Both airlines and airport   executives did what they   how to do the best. They   reduced their operational   personnel to a minimum.   This step, among other   steps, were necessary   reactive processes due to   the approaching economic   situation. A successful SMS   would not have prevented   these reactions, but a   successful SMS was at that   moment the tool for           executives to apply and initiate recovery steps. Procrastination is an enemy of success.


A Safety Management System is not the magic wand to eliminate changes or hazards. However, it is the greatest tool for recovery in aviation. This is the time for airports and airlines executives to embrace their losses and move forward with their digital recovery. The path to success in recovery is to take on the KWINK challenge, Knowing What I Now Know. It is known that success was achieve in the past and it’s known that this success failed tremendously. When conducting a risk assessment for moving forward while knowing the outcome of the past, the path that lead to success in the past must be changed. The purpose of a risk assessment is not just to momentarily avoid hazards and reduce risks, but also to design a Project Solution Leadership Motivation plan to action when success fails.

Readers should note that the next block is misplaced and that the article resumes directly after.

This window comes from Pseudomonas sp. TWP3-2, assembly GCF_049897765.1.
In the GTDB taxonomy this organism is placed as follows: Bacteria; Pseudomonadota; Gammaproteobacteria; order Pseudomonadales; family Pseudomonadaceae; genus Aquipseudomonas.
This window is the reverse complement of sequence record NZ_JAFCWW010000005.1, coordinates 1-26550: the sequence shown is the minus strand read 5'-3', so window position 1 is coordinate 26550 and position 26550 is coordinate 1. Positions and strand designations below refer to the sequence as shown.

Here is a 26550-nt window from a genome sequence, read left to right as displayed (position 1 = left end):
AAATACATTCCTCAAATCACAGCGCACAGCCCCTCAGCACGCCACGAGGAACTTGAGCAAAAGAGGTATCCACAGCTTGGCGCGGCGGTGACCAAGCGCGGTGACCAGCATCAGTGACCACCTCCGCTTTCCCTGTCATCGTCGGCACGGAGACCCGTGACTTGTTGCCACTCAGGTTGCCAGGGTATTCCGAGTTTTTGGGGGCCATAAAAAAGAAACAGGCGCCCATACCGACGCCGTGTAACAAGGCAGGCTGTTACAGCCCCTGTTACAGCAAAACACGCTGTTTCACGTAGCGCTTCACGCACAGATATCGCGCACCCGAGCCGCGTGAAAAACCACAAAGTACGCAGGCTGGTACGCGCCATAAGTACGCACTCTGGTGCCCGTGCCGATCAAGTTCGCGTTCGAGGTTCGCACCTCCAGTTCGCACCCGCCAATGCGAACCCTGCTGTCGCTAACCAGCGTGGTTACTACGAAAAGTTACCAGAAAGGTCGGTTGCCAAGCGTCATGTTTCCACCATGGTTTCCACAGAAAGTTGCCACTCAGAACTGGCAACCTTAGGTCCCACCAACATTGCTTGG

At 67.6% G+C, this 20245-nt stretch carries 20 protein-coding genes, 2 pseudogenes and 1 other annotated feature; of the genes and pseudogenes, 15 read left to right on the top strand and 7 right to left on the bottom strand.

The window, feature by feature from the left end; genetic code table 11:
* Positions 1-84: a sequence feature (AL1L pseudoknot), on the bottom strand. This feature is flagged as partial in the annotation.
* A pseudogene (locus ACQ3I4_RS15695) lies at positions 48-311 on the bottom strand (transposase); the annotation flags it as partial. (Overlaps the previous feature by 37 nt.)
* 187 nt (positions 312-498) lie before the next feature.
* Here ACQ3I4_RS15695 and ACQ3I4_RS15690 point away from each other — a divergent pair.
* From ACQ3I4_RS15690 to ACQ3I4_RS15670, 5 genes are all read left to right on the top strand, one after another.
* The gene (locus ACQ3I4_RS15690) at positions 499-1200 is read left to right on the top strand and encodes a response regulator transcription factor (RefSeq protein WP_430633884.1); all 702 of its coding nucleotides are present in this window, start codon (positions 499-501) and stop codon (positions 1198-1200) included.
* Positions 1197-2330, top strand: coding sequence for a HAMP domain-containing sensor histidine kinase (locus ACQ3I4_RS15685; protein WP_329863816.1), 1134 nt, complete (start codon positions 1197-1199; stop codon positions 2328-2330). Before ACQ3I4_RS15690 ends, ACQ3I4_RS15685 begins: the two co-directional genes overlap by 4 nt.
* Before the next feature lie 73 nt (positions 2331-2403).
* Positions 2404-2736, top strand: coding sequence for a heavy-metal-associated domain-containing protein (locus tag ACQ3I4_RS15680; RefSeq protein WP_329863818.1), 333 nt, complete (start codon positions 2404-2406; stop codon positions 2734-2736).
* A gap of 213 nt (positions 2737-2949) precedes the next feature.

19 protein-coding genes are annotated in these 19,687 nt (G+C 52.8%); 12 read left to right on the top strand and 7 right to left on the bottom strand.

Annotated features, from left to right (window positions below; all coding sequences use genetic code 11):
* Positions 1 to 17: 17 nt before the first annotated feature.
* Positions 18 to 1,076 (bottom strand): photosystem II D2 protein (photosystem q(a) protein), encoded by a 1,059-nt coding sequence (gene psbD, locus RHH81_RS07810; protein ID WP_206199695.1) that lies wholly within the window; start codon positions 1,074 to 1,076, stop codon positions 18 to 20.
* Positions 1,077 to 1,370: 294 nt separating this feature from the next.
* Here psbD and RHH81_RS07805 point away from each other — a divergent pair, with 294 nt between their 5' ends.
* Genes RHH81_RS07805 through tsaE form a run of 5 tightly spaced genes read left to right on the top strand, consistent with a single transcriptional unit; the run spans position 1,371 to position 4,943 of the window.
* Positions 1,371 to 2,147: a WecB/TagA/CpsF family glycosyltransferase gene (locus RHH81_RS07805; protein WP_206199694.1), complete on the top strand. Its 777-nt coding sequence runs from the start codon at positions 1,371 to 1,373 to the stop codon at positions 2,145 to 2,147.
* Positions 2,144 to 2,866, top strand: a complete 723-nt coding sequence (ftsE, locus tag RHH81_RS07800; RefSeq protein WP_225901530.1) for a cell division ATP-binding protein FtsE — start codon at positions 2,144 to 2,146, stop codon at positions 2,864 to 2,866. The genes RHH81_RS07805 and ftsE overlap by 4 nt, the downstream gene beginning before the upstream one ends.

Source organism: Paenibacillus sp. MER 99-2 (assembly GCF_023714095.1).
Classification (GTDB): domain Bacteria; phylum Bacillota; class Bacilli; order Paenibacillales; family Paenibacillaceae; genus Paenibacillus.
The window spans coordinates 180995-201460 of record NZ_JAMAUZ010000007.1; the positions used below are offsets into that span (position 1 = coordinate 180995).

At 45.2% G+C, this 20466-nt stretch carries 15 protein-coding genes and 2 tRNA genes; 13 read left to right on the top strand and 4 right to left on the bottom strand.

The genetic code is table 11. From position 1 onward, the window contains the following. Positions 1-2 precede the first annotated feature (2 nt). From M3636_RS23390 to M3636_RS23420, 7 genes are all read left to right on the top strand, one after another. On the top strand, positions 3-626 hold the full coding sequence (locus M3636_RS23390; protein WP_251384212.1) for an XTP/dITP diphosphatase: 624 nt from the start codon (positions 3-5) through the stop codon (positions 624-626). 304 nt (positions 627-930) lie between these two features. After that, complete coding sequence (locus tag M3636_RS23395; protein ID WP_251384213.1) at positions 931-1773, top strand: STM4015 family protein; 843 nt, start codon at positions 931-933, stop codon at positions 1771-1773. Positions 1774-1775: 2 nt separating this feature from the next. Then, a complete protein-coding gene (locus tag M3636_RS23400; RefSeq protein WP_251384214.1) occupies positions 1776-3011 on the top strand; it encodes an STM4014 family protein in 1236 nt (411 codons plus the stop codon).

A standard risk assessment does not do the job for the multiple risk assessments that must be done for recovery in aviation. A standard risk assessment defines losses while it eliminates the hazards of success. Several years ago, I developed a risk matrix for both success and failures. A systematically failed risk assessment process is one where times between intervals of failures are methodical, planned, and dependable, without defining the operational system or processes involved. A prerequisite for airports or airlines recovery process is to review risk assessments of the past for failure or success. If the outcome was as expected by the risk assessment it was successful, but if the outcome failed, then the risk assessment process failed. If, for some reason, a risk assessment of hazard or incident reports were not conducted, the risk assessment is assumed to have failed. In Canada, since the SMS was implemented for airlines in 2006 and airports in 2009, there should be a wealth of data to review for recovery.